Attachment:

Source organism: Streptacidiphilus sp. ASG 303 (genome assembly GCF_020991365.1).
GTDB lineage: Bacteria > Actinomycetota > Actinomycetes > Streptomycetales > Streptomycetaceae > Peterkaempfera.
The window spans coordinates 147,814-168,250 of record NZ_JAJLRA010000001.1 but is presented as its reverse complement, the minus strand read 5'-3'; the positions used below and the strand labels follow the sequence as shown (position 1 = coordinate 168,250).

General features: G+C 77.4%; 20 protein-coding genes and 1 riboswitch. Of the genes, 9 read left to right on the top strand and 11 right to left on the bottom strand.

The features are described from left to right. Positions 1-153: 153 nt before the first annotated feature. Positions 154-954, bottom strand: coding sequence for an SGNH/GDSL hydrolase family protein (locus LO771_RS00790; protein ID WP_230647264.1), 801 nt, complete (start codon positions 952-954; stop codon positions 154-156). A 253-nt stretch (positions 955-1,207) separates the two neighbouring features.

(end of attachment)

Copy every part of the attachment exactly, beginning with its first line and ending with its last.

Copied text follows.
Source organism: Streptacidiphilus sp. ASG 303 (genome assembly GCF_020991365.1).
GTDB lineage: Bacteria > Actinomycetota > Actinomycetes > Streptomycetales > Streptomycetaceae > Peterkaempfera.
The window spans coordinates 147,814-168,250 of record NZ_JAJLRA010000001.1 but is presented as its reverse complement, the minus strand read 5'-3'; the positions used below and the strand labels follow the sequence as shown (position 1 = coordinate 168,250).

General features: G+C 77.4%; 20 protein-coding genes and 1 riboswitch. Of the genes, 9 read left to right on the top strand and 11 right to left on the bottom strand.

The features are described from left to right. Positions 1-153: 153 nt before the first annotated feature. Positions 154-954, bottom strand: coding sequence for an SGNH/GDSL hydrolase family protein (locus LO771_RS00790; protein ID WP_230647264.1), 801 nt, complete (start codon positions 952-954; stop codon positions 154-156). A 253-nt stretch (positions 955-1,207) separates the two neighbouring features.